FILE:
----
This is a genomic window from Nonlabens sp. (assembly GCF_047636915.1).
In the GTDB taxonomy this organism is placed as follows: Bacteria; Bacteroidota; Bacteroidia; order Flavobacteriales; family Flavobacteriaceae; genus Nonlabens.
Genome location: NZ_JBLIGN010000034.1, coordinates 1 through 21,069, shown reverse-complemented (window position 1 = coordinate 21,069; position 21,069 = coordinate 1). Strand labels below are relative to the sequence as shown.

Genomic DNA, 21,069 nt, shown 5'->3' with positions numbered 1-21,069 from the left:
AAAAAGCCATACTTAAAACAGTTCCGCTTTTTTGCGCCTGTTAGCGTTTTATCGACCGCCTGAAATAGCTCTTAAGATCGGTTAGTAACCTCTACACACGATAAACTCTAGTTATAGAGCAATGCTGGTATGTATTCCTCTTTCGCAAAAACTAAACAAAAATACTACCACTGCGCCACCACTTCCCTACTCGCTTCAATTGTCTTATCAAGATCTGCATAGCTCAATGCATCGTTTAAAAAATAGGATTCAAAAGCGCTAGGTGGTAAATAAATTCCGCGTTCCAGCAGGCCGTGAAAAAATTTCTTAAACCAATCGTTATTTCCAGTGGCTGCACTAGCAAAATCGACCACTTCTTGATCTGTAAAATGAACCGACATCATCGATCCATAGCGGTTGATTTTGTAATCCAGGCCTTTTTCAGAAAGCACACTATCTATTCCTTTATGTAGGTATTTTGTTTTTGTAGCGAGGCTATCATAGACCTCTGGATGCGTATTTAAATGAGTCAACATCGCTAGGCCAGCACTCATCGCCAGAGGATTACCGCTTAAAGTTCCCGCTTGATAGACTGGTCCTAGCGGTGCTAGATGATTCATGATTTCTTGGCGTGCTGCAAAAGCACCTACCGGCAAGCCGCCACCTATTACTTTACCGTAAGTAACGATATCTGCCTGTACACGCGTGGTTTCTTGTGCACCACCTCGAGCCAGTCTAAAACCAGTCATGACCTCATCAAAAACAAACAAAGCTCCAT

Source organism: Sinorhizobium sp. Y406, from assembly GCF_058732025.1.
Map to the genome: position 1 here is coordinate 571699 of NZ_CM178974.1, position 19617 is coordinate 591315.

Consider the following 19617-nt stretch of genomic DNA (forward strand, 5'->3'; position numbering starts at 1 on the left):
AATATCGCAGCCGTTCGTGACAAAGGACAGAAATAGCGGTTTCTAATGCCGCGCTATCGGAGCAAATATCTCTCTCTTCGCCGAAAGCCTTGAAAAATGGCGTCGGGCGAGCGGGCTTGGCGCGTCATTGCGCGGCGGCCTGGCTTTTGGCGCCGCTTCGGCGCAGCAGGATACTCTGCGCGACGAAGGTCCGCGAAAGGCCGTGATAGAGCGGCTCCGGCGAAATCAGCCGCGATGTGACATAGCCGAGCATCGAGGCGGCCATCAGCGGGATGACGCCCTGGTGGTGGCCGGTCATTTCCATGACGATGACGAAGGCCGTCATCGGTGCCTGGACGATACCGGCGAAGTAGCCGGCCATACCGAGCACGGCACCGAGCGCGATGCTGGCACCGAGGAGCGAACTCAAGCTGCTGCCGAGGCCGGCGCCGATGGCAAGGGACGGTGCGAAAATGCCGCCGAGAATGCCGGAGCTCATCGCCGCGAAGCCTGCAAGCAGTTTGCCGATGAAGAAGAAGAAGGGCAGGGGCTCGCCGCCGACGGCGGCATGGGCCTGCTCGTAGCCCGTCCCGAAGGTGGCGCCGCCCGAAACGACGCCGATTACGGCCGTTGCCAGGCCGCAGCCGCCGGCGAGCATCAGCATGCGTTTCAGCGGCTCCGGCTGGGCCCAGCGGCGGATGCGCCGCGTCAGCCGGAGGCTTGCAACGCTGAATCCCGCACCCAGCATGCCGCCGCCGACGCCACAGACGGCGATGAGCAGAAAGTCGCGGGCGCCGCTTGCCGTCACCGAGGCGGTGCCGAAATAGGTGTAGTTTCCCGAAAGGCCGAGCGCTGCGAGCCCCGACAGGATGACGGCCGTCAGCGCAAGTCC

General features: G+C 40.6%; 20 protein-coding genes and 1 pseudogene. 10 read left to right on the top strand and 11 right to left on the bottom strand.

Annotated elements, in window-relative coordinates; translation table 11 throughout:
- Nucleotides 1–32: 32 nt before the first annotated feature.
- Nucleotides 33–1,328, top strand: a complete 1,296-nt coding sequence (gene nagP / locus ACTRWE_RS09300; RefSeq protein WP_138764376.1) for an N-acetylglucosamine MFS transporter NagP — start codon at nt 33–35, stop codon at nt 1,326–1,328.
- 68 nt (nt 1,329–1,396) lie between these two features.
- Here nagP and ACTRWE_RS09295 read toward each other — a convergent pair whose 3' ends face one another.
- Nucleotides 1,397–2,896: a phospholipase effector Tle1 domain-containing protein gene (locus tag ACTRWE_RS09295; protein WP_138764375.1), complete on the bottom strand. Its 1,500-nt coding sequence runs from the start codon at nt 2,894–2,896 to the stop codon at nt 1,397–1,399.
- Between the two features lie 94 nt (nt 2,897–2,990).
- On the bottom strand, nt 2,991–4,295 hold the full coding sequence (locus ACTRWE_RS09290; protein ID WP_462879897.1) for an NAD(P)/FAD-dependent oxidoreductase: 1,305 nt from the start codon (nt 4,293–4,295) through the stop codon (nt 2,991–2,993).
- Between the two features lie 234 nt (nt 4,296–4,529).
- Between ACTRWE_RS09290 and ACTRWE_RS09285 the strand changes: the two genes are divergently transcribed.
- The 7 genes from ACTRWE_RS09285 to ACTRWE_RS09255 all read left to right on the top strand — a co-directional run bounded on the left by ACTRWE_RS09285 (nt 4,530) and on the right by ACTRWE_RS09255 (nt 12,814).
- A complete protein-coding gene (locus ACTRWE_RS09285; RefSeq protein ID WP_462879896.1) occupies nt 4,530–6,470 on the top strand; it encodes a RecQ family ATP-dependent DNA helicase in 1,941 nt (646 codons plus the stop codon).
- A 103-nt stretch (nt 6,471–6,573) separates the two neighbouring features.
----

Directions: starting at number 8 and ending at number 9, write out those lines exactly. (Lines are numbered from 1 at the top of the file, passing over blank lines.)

Consider the following 19617-nt stretch of genomic DNA (forward strand, 5'->3'; position numbering starts at 1 on the left):
AATATCGCAGCCGTTCGTGACAAAGGACAGAAATAGCGGTTTCTAATGCCGCGCTATCGGAGCAAATATCTCTCTCTTCGCCGAAAGCCTTGAAAAATGGCGTCGGGCGAGCGGGCTTGGCGCGTCATTGCGCGGCGGCCTGGCTTTTGGCGCCGCTTCGGCGCAGCAGGATACTCTGCGCGACGAAGGTCCGCGAAAGGCCGTGATAGAGCGGCTCCGGCGAAATCAGCCGCGATGTGACATAGCCGAGCATCGAGGCGGCCATCAGCGGGATGACGCCCTGGTGGTGGCCGGTCATTTCCATGACGATGACGAAGGCCGTCATCGGTGCCTGGACGATACCGGCGAAGTAGCCGGCCATACCGAGCACGGCACCGAGCGCGATGCTGGCACCGAGGAGCGAACTCAAGCTGCTGCCGAGGCCGGCGCCGATGGCAAGGGACGGTGCGAAAATGCCGCCGAGAATGCCGGAGCTCATCGCCGCGAAGCCTGCAAGCAGTTTGCCGATGAAGAAGAAGAAGGGCAGGGGCTCGCCGCCGACGGCGGCATGGGCCTGCTCGTAGCCCGTCCCGAAGGTGGCGCCGCCCGAAACGACGCCGATTACGGCCGTTGCCAGGCCGCAGCCGCCGGCGAGCATCAGCATGCGTTTCAGCGGCTCCGGCTGGGCCCAGCGGCGGATGCGCCGCGTCAGCCGGAGGCTTGCAACGCTGAATCCCGCACCCAGCATGCCGCCGCCGACGCCACAGACGGCGATGAGCAGAAAGTCGCGGGCGCCGCTTGCCGTCACCGAGGCGGTGCCGAAATAGGTGTAGTTTCCCGAAAGGCCGAGCGCTGCGAGCCCCGACAGGATGACGGCCGTCAGCGCAAGTCC